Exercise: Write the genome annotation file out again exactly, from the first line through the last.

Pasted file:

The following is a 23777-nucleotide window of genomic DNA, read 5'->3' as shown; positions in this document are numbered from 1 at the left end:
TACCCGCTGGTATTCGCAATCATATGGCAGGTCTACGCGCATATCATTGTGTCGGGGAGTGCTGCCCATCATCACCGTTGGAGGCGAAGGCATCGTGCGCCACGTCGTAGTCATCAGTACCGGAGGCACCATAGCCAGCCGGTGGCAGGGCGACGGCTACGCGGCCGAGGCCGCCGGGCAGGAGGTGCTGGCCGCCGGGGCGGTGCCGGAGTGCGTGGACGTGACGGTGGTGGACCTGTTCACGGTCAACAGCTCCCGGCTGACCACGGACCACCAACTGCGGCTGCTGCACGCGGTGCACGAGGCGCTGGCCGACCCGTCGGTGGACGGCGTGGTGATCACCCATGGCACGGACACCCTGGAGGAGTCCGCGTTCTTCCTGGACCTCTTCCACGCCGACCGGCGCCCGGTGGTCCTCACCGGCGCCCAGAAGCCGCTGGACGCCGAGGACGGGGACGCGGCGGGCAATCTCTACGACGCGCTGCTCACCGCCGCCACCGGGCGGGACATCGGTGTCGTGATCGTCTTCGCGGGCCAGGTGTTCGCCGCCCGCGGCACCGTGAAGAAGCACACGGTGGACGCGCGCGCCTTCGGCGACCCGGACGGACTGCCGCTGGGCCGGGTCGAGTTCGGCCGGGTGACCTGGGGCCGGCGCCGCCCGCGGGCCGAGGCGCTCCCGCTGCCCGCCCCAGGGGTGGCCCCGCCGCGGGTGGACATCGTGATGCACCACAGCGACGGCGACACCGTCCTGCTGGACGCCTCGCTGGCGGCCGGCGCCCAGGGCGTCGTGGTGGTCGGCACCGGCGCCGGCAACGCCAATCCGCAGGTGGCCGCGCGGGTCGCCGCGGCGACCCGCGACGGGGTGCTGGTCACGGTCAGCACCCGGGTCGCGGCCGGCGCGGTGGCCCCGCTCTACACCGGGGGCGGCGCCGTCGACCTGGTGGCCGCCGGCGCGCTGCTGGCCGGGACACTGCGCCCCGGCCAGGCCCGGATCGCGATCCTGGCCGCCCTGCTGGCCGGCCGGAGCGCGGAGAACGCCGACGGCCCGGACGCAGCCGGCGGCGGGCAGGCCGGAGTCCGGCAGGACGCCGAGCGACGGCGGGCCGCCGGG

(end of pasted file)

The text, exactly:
The following is a 23777-nucleotide window of genomic DNA, read 5'->3' as shown; positions in this document are numbered from 1 at the left end:
TACCCGCTGGTATTCGCAATCATATGGCAGGTCTACGCGCATATCATTGTGTCGGGGAGTGCTGCCCATCATCACCGTTGGAGGCGAAGGCATCGTGCGCCACGTCGTAGTCATCAGTACCGGAGGCACCATAGCCAGCCGGTGGCAGGGCGACGGCTACGCGGCCGAGGCCGCCGGGCAGGAGGTGCTGGCCGCCGGGGCGGTGCCGGAGTGCGTGGACGTGACGGTGGTGGACCTGTTCACGGTCAACAGCTCCCGGCTGACCACGGACCACCAACTGCGGCTGCTGCACGCGGTGCACGAGGCGCTGGCCGACCCGTCGGTGGACGGCGTGGTGATCACCCATGGCACGGACACCCTGGAGGAGTCCGCGTTCTTCCTGGACCTCTTCCACGCCGACCGGCGCCCGGTGGTCCTCACCGGCGCCCAGAAGCCGCTGGACGCCGAGGACGGGGACGCGGCGGGCAATCTCTACGACGCGCTGCTCACCGCCGCCACCGGGCGGGACATCGGTGTCGTGATCGTCTTCGCGGGCCAGGTGTTCGCCGCCCGCGGCACCGTGAAGAAGCACACGGTGGACGCGCGCGCCTTCGGCGACCCGGACGGACTGCCGCTGGGCCGGGTCGAGTTCGGCCGGGTGACCTGGGGCCGGCGCCGCCCGCGGGCCGAGGCGCTCCCGCTGCCCGCCCCAGGGGTGGCCCCGCCGCGGGTGGACATCGTGATGCACCACAGCGACGGCGACACCGTCCTGCTGGACGCCTCGCTGGCGGCCGGCGCCCAGGGCGTCGTGGTGGTCGGCACCGGCGCCGGCAACGCCAATCCGCAGGTGGCCGCGCGGGTCGCCGCGGCGACCCGCGACGGGGTGCTGGTCACGGTCAGCACCCGGGTCGCGGCCGGCGCGGTGGCCCCGCTCTACACCGGGGGCGGCGCCGTCGACCTGGTGGCCGCCGGCGCGCTGCTGGCCGGGACACTGCGCCCCGGCCAGGCCCGGATCGCGATCCTGGCCGCCCTGCTGGCCGGCCGGAGCGCGGAGAACGCCGACGGCCCGGACGCAGCCGGCGGCGGGCAGGCCGGAGTCCGGCAGGACGCCGAGCGACGGCGGGCCGCCGGG